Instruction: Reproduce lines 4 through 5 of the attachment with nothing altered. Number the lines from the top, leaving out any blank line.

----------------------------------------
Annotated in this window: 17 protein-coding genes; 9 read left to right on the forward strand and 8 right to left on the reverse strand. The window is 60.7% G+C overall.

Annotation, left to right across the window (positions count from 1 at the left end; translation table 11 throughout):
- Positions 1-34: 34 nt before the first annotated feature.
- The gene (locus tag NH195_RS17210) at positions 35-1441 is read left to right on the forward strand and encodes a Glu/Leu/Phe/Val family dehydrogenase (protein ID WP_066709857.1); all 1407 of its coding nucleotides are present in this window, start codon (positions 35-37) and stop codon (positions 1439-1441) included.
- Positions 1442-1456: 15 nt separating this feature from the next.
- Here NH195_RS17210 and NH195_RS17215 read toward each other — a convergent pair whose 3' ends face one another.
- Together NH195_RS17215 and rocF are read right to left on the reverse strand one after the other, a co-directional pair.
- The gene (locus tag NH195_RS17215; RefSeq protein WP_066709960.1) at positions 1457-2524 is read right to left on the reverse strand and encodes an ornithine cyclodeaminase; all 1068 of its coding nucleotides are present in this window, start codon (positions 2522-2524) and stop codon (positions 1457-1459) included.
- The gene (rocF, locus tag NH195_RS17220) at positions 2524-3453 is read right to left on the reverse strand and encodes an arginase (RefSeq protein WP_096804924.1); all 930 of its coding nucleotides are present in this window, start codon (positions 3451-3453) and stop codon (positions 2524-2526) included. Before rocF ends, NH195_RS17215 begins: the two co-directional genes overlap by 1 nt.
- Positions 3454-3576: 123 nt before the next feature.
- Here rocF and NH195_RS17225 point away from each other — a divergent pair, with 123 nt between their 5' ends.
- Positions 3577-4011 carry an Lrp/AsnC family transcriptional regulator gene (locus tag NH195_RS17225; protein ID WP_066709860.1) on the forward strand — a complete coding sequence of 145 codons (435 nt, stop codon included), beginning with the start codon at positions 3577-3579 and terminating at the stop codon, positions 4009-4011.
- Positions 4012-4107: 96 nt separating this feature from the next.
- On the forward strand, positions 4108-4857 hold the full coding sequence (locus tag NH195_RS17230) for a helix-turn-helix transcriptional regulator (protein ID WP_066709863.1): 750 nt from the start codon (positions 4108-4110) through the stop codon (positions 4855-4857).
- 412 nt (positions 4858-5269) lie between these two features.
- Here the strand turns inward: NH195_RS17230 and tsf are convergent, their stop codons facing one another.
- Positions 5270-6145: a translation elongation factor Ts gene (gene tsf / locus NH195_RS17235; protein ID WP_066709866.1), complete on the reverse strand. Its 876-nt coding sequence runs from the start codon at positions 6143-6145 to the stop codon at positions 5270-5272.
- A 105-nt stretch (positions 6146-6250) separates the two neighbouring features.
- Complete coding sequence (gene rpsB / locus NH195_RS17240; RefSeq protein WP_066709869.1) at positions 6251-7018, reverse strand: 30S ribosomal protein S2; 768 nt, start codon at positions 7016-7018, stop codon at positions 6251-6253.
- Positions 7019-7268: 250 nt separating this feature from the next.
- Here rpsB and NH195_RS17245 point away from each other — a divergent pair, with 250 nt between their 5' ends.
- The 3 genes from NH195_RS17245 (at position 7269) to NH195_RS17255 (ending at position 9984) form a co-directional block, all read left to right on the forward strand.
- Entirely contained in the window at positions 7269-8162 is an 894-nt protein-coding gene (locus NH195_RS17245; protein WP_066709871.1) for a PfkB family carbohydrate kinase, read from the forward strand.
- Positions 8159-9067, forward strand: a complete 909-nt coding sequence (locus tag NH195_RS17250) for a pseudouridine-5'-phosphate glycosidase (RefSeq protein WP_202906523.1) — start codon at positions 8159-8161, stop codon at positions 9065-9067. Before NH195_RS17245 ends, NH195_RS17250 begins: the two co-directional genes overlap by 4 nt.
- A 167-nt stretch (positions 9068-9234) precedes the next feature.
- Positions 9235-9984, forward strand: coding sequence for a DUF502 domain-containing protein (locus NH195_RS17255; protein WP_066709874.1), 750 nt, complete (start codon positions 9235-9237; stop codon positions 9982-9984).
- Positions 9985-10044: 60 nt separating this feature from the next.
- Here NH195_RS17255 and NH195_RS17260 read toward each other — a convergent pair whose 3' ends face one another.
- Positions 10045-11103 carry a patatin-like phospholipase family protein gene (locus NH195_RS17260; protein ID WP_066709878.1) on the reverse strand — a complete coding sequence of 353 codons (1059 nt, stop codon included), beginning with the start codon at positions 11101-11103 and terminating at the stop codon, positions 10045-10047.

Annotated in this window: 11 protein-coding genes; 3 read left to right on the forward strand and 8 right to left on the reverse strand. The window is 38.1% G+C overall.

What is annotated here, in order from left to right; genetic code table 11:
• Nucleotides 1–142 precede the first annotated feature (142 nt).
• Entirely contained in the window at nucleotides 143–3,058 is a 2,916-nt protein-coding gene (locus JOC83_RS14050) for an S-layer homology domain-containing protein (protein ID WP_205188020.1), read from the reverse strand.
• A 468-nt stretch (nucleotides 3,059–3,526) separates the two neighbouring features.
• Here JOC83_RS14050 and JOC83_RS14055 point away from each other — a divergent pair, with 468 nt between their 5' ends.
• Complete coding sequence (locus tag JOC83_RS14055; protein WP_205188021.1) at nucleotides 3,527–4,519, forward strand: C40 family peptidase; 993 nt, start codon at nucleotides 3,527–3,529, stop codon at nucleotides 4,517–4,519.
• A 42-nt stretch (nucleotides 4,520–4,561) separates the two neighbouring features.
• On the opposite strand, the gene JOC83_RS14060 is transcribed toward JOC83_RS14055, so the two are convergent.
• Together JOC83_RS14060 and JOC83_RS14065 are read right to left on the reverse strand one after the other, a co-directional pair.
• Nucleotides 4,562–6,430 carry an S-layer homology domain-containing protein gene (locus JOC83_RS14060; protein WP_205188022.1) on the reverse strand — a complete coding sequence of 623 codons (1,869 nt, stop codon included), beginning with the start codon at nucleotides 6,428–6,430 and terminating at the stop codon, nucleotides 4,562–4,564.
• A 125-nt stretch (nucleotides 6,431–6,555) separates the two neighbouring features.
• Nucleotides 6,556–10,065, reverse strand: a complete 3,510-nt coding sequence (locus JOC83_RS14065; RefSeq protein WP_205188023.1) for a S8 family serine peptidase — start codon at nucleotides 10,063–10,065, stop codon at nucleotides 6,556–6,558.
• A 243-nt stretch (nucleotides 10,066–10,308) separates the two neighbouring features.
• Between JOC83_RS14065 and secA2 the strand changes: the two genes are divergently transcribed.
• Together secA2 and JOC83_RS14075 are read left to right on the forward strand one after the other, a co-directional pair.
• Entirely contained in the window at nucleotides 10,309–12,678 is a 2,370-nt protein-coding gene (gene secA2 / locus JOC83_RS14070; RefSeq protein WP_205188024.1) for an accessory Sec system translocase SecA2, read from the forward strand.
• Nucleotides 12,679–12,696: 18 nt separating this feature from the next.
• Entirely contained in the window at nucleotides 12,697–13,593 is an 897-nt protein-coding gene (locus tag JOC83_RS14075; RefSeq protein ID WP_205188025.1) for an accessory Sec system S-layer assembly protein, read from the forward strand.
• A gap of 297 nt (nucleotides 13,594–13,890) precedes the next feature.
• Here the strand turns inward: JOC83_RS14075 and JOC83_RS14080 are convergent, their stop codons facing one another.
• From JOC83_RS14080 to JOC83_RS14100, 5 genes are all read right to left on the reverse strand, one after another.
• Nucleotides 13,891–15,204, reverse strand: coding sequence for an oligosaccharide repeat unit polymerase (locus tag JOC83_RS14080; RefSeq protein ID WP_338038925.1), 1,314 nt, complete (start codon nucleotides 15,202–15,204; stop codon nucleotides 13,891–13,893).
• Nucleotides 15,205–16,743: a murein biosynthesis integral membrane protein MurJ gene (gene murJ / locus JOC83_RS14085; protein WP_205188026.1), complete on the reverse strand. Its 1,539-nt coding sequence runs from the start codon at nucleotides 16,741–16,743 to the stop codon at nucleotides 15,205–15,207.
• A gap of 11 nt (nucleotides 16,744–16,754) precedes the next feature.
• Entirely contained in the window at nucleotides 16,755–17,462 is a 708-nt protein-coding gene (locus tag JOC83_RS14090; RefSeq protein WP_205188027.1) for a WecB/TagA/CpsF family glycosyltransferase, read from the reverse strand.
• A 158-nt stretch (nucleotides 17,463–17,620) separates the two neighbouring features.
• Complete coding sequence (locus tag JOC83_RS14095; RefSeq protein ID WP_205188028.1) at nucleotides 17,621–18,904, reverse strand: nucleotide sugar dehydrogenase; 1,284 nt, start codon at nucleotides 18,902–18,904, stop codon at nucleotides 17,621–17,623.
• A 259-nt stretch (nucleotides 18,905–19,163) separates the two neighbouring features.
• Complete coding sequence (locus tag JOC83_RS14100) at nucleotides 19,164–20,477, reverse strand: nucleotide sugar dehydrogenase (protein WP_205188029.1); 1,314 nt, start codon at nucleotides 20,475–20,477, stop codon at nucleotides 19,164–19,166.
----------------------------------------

- The gene (locus tag NH195_RS17210) at positions 35-1441 is read left to right on the forward strand and encodes a Glu/Leu/Phe/Val family dehydrogenase (protein ID WP_066709857.1); all 1407 of its coding nucleotides are present in this window, start codon (positions 35-37) and stop codon (positions 1439-1441) included.
- Positions 1442-1456: 15 nt separating this feature from the next.